During the 1870s Markel-Mosessohn became more involved than before in her husband's business affairs, and moved several times, at one point staying three years in Danzig (Gdańsk, Poland), and finally settling in Vienna in 1881.[4][20]

She renewed her correspondence with Gordon in 1887, when she had completed the second volume of her Hebrew translation of Francolm's Die Juden und die Kreuzfahrer unter Richard Löwenherz; she requested he write a few lines for the preface of her book, and he readily complied, as pleased with the second as he had been with the first volume.[21]

In the spring of 1887, upon Gordon's urging, Markel-Mosessohn hesitantly agreed to become the Viennese correspondent for the Hebrew newspaper Ha-Melitz (The advocate), of which he was then editor.[20][4] Between May and July 1887 she published four progressively more developed articles, the last two being, respectively, a report detailing the appearance of political anti-Semitism during the latest Hungarian elections in the village of Tiszaeszlár, where a blood libel had occurred five years before, in 1892; and a feuilleton about summer in Vienna, and Viennese Jewry more generally.[22]

Note on sources[edit]

 This article incorporates text from a publication now in the public domainWaldstein, A. S.; Rosenthal, Herman (1901–1906). "Mosessohn (Markel), Miriam". In Singer, Isidore; et al. Jewish Encyclopedia. New York: Funk & Wagnalls Company.  The sources cited by Waldstein/Rosenthal were: Kayserling, [Meyer], Die Jüdischen Frauen, Leipzig, 1879, p. 311; and Zeitlin, [William], Bibliotheca post-Mendelssohniana, [Leipzig, 1871/1895], p. 231.

References[edit]

  1. ^ Balin, Carole B. (2000). To Reveal Our Hearts: Jewish Women Writers in Tsarist Russia. Cincinnati: Hebrew Union College Press. ISBN 9780878204236. Chapter 1, "The Makings of a Maskilah: Miriam Markel-Mosessohn (1839-1920)"; p. 13–50, and notes, p. 204–213. Here: p. 26.
  2. ^ a b c d Balin, Carole B. (2007). "Markel-Mosessohn, Miriam." Encyclopaedia Judaica. 2nd ed. Vol. 13. Detroit: Macmillan Reference USA. p. 549.
  3. ^ Taitz, Emily; Henry, Sondra; Tallan, Cheryl (2003). The JPS Guide to Jewish Women: 600 B.C.E. to 1900 C.E.. Philadelphia: Jewish Publication Society. ISBN 9780827607521. p. 209.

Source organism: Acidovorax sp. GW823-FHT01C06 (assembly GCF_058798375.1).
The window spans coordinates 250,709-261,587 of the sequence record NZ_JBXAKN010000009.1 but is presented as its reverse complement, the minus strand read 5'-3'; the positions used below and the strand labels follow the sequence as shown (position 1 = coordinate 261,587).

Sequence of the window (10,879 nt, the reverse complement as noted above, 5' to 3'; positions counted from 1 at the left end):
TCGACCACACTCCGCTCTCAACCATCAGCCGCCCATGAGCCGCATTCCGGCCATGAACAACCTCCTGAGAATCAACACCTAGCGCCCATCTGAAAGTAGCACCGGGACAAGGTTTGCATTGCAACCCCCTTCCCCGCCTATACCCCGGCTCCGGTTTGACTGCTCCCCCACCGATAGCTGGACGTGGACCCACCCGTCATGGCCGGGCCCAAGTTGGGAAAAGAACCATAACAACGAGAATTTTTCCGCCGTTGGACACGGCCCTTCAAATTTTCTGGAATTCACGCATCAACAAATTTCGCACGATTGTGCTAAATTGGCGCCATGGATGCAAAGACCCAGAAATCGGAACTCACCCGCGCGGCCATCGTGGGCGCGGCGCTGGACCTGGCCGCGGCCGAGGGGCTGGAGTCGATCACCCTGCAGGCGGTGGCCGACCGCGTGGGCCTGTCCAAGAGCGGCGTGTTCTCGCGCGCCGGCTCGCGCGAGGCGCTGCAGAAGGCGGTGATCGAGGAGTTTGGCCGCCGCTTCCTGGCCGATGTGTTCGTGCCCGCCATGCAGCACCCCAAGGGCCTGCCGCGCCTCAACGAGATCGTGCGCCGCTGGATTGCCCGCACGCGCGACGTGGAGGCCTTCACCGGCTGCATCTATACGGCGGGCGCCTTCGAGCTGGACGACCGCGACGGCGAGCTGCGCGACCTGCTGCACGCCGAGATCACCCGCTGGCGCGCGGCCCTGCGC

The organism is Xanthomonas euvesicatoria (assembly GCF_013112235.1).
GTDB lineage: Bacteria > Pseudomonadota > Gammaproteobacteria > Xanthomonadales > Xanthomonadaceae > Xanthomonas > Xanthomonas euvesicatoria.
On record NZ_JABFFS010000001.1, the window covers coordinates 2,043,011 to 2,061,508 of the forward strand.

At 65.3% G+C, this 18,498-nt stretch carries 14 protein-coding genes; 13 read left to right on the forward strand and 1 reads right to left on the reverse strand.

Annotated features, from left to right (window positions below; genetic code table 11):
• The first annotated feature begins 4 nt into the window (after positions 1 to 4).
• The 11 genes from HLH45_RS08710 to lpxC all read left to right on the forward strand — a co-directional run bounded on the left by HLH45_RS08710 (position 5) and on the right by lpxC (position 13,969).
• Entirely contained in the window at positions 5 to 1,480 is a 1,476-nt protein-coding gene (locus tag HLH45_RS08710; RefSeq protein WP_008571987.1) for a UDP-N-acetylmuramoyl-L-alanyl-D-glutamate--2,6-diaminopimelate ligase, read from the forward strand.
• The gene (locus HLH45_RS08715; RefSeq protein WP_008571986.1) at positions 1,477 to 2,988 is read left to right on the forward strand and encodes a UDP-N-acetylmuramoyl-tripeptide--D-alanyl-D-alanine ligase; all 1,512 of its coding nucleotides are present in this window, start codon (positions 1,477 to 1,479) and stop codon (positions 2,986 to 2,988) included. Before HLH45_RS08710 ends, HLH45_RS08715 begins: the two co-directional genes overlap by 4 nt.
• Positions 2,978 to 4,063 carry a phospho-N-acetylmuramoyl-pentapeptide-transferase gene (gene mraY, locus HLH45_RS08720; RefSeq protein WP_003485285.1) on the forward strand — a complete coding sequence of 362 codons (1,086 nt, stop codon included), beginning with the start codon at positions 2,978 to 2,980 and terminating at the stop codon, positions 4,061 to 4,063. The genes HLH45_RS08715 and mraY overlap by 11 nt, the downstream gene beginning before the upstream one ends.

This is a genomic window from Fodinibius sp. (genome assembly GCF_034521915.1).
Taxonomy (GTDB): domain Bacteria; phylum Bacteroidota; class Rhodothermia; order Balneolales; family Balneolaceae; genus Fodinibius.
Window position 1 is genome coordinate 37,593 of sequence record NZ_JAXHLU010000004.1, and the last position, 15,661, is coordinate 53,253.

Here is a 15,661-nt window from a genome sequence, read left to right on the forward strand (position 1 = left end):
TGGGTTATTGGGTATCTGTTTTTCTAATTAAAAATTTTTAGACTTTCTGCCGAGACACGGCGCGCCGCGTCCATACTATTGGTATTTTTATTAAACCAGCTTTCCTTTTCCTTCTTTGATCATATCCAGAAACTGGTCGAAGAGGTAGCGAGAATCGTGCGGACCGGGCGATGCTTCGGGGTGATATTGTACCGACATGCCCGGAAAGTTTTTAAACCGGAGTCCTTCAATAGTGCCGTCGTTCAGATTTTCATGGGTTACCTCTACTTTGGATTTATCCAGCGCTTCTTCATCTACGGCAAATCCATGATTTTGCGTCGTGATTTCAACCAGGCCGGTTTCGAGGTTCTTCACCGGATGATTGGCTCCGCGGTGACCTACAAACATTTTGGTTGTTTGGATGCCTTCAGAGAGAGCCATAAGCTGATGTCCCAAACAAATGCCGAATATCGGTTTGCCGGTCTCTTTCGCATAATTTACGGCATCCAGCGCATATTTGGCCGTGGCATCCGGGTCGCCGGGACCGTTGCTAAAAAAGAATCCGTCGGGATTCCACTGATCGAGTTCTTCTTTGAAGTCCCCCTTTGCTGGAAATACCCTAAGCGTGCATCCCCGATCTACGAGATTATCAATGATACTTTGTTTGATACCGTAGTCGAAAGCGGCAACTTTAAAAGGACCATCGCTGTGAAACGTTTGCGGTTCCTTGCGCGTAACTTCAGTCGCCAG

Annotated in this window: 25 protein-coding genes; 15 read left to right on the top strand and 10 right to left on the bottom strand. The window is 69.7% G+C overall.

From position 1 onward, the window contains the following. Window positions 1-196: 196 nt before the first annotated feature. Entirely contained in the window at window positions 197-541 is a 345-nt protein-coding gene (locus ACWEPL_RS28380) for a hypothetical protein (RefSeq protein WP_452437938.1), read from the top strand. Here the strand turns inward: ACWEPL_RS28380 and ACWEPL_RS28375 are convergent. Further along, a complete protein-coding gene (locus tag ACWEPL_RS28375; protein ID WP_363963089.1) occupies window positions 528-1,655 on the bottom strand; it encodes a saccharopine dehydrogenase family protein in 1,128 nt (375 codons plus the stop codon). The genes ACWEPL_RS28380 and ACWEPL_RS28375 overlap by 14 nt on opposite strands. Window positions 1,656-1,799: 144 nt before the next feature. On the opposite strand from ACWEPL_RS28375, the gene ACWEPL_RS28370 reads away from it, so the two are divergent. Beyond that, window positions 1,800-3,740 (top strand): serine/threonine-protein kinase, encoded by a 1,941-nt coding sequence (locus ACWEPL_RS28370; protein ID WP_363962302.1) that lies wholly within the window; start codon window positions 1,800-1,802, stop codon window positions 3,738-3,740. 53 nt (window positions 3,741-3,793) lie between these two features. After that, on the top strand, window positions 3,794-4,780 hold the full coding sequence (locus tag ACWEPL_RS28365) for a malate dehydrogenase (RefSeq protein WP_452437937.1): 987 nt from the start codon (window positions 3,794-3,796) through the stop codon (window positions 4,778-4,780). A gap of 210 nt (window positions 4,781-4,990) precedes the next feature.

4. ^ a b c d e Balin, Carole B. (March 1, 2009). "Miriam Markel-Mosessohn." Jewish Women: A Comprehensive Historical Encyclopedia. Jewish Women's Archive. www.jwa.org. Retrieved 2016-07-15.
  5. ^ Balin (2000), To Reveal Our Hearts, p. 26-27.
  6. ^ a b Kayserling, Meyer (1879). "Mirjam (Markel) Mosessohn" (German). In: Kayserling, Die jüdischen Frauen in der Geschichte, Literatur und Kunst. Leipzig: Brockhaus. p. 311–312; here: p. 311. As Balin (2000) notes (p. 32), Kayserling's entry on Markel-Mosessohn was inaccurate on several points, especially in his mistaken assumption that she had children, and that her parental responsibilities were what hindered her from publishing more than she did.
  7. ^ a b Balin (2000), To Reveal Our Hearts, p. 28.
  8. ^ a b c Waldstein, A. S.; Rosenthal, Herman (1905). "Mosessohn (Markel), Miriam (née Wiersbolowsky)". In: Isidore Singer (Ed.), The Jewish Encyclopedia. Vol. 9. New York: Ktav Publishing House. p. 95.
  9. ^ Balin (2000), To Reveal Our Hearts, p. 28–29.
  10. ^ Balin (2000), To Reveal Our Hearts, p. 33.
  11. ^ a b c Balin (2000), To Reveal Our Hearts, p. 31.
  12. ^ a b c Balin (2000), To Reveal Our Hearts, p. 32.
  13. ^ Balin (2000), To Reveal Our Hearts, p. 23.
  14. ^ Balin (2000), To Reveal Our Hearts, p. 30–31.
  15. ^ Balin (2000), To Reveal Our Hearts, p. 33.
  16. ^ Balin (2000), To Reveal Our Hearts, p. 35.
  17. ^ Balin (2000), To Reveal Our Hearts, p. 37.
  18. ^ Balin (2000), To Reveal Our Hearts, p. 14-15, 24.
  19. ^ Balin (2000), To Reveal Our Hearts, p. 39.
  20. ^ a b Balin (2000), To Reveal Our Hearts, p. 40.
  21. ^ Balin (2000), To Reveal Our Hearts, p. 39-40.
  22. ^ Balin (2000), To Reveal Our Hearts, p. 42-43.